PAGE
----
Tooth bonding is a common way to restore teeth. The bonding, however, must be cared for or else it too will degrade over time. Following good habits and maintenance practices will boost your dental health and prolong the life of the composites that are used to restore your teeth.

A good habit is to brush at least twice a day, using an ultra-soft toothbrush. Flossing should be completed at least once a day. The best time is before going to bed, because it is after you have had all your meals for the day. Direct composite resins can easily pick up surface stains. Foods such as blueberries and sauce can cause staining, as can coffee, tea, and red wine.

Avoid Abrasive and Corrosive Substances

An abrasive toothpaste can easily damage direct bonding resins, so avoid these and baking soda. You should also avoid mouthwashes that have alcohol, as it can damage the finish. Any mouthwash that doesn’t have alcohol in it is fine. Also, only use sodium fluoride and not any other variation that can be damaging.

Watch Your Oral Health Habits

Don’t bite into hard items such as bones, ribs, or hard candy. Nuts can be just as bad, as can be hard bread, which can stress the material and fracture it. Avoid habits such as opening plastic packages with your teeth, nail biting, chewing ice, or pipe smoking. Bonded teeth can also be susceptible to damage from eating apples, corn on the cob, and carrots, which can chip the bonding away.

Restore Damaged Bonding Quickly

It does not take long to renew a chipped or fractured veneer. However, you should schedule an appointment soon so your dentist can avoid any further damage. Bonding can last, but how long depends on many factors. Your regular dental habits contribute to the amount of stress put on your teeth, but composite materials can last a long time if you follow proper care and maintenance tips.

If you do care for your veneers and bonding, your teeth will also look better. Eating right and avoiding unhealthy items, at least from a dental perspective, can strengthen your teeth and help the resin last longer. Bad habits can discolor it and even weaken the bond, so it won’t be effective for that long. Staying vigilant can avoid or at least put off any additional dental work to maintain your smile after resin direct bonding.

4 Tooth Enamel Restoration Tips

Enamel Restoration
Serving as a protective shell, tooth enamel can withstand biting, chewing, grinding, and other everyday stresses. It’s also resistant to temperature changes and chemicals. Over time, however, enamel can wear away, and even chip and crack. A chronically dry mouth can also degrade tooth enamel because saliva has calcium, phosphate, and other protective compounds. Once this outer protective layer is gone, it doesn’t grow back, but there are ways to repair tooth enamel.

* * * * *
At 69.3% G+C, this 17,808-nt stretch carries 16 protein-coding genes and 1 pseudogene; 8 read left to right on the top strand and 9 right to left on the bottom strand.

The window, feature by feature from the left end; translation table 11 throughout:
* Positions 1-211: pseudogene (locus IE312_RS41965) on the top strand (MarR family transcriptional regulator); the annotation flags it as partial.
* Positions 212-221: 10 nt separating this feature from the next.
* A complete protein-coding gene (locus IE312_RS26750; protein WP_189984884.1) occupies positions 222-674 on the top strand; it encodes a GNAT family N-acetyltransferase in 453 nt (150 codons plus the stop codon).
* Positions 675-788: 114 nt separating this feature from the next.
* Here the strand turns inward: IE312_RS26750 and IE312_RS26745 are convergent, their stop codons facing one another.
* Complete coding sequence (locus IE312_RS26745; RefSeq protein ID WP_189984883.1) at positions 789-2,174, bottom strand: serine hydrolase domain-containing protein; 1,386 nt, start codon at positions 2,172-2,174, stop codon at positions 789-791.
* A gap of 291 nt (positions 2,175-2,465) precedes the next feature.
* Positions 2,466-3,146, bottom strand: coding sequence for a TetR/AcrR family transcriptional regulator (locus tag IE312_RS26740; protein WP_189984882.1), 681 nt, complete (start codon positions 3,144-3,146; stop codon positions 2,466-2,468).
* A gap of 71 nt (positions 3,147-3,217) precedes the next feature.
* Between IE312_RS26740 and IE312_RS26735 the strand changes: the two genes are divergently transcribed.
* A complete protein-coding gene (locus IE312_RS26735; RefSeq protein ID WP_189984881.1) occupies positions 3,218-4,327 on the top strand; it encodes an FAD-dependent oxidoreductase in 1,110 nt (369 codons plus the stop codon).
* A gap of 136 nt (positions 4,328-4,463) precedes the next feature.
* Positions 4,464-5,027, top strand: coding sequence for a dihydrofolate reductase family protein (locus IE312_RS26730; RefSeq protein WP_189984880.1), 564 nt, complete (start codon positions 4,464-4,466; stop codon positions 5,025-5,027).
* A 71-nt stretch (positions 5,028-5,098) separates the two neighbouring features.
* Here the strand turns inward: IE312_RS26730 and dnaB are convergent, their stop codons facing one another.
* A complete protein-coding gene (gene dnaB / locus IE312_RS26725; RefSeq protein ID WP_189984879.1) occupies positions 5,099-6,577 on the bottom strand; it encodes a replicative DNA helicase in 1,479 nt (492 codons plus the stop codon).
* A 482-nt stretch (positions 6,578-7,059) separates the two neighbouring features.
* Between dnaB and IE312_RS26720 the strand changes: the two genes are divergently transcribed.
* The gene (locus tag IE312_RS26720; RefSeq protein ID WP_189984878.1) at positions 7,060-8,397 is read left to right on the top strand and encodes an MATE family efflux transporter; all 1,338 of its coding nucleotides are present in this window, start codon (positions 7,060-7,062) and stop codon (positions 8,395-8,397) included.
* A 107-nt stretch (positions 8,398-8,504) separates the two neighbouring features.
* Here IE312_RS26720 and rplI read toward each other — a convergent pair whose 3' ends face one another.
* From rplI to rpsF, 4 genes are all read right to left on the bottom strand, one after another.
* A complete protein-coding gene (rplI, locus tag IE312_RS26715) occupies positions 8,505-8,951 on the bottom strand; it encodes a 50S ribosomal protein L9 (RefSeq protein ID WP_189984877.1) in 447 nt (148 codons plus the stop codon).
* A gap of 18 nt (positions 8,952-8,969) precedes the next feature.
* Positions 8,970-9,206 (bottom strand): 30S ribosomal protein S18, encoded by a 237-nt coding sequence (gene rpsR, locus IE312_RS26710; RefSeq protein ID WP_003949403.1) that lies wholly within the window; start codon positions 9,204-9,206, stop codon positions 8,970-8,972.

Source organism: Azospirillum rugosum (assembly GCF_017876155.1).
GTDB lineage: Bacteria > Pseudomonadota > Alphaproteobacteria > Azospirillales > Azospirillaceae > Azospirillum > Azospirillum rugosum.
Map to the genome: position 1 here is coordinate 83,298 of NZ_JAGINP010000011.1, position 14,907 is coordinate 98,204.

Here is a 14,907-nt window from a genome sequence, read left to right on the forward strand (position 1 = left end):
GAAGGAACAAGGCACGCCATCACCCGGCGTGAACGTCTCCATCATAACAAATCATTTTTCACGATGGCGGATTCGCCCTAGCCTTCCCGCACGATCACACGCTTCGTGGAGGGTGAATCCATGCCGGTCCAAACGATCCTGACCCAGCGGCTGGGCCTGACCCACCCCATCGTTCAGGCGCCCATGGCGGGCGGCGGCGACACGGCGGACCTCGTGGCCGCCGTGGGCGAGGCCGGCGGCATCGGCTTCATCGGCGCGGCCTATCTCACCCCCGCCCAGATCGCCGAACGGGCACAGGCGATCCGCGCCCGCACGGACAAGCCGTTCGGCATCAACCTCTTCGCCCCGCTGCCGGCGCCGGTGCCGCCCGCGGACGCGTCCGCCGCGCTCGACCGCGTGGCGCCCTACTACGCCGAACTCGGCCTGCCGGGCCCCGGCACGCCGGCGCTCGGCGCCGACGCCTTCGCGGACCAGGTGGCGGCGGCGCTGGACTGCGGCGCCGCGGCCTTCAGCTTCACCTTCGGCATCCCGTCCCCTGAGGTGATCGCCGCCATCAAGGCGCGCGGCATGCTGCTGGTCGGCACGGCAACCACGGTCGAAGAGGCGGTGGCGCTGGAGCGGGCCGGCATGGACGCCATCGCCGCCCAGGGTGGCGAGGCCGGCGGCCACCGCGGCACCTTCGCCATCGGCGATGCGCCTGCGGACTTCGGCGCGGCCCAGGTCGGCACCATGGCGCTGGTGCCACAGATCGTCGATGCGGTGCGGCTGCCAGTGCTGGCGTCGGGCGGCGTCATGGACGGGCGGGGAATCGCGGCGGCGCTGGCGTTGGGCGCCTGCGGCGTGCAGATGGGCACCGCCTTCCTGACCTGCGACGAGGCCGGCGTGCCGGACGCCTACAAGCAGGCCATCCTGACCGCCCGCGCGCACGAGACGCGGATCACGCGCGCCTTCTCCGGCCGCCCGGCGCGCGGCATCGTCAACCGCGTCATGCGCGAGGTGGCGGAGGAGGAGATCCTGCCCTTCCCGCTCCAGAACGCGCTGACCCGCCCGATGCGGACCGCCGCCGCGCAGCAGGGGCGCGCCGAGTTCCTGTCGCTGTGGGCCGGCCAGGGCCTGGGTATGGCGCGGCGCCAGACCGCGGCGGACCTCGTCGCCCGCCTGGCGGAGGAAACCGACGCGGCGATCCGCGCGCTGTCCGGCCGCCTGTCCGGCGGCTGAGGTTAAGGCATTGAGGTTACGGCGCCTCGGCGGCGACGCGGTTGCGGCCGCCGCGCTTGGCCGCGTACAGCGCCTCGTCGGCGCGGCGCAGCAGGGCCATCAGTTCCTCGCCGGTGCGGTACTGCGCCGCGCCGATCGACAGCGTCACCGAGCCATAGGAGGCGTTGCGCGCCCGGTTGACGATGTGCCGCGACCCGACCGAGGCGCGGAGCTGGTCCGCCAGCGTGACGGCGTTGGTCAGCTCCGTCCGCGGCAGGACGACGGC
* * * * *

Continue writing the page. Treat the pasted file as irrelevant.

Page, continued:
1. Cap the Tooth with a Crown

If the enamel is weak enough, a crown can be used to cap the tooth. This will protect the damaged areas and restore the tooth’s function. If pain has prevented you from eating, it will now go away. Additional decay can be prevented as well. Crowning is a procedure done in a dental office and each crown is fit to the unique size and requirements of the person’s teeth.

2. Tooth Bonding

Bonding is used in mild cases of enamel erosion. A tinted resin is applied to the damaged tooth; it then hardens and the dentist will polish and trim the resin to perfect the fit. Bonding is usually completed in an hour during one dental appointment.

3. Get Veneers

A dental veneer is a thin layer of porcelain that fits over the front of the tooth. Some enamel is removed anyway when veneers are put in, and they are permanently attached to the tooth with cement, which hardens upon exposure to a special light beam. Teeth are still prone to staining and decay. Veneers can restore your mouth if a lot of enamel has worn away and you want to have a better smile.

4. Use Plenty of Fluoride

Fluoride is a compound found in some toothpaste that helps strengthen enamel. Your teeth are therefore protected against acid and other aggressive substances. It’s best to start using fluoride as early as possible, so it’s also recommended for kids.

Enamel restoration can be tricky. Try to protect enamel by avoiding drinks with sugar in them, and try not to swish drinks around in your mouth, which can expose more of each tooth to corrosive acids. Rinse after eating, consume more dairy, and drink green and black tea that have antioxidants that can prevent tooth erosion. Starches, citrus fruits, and fruit juice can also damage enamel. Although some enamel erosion throughout your life is likely, there are ways to protect and restore it when the time comes.

10 Alternative Uses for Toothpaste That Will Surprise You

dental health
Toothpaste isn’t just for brushing anymore. Sure, it’s the best defense against cavities and gum disease but did you know you can apply it to any number of additional household purposes? While some of these alternative uses will no doubt surprise you, the reasoning behind them will not. Toothpaste contains a multitude of components and active ingredients that can be applied to clean, soothe, and replenish a whole list of things around the house and on you as well.